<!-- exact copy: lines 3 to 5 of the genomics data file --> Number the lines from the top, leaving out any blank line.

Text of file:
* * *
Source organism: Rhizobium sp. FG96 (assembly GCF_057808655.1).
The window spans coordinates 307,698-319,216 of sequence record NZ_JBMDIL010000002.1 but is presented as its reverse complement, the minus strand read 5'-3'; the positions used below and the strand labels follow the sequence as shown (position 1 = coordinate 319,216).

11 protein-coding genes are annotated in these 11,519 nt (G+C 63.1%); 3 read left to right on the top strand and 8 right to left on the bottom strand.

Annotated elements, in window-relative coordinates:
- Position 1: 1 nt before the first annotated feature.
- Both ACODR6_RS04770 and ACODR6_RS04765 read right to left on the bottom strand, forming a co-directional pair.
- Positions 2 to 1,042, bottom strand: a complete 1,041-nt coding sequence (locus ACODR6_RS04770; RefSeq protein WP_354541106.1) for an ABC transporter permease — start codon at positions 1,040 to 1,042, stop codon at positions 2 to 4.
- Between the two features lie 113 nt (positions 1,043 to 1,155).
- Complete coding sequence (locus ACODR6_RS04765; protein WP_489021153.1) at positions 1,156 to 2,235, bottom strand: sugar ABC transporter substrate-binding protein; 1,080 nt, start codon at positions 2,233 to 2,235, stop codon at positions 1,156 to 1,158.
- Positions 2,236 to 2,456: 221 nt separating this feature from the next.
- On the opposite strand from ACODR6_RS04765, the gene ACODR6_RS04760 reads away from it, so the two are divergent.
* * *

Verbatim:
11 protein-coding genes are annotated in these 11,519 nt (G+C 63.1%); 3 read left to right on the top strand and 8 right to left on the bottom strand.

Annotated elements, in window-relative coordinates:
- Position 1: 1 nt before the first annotated feature.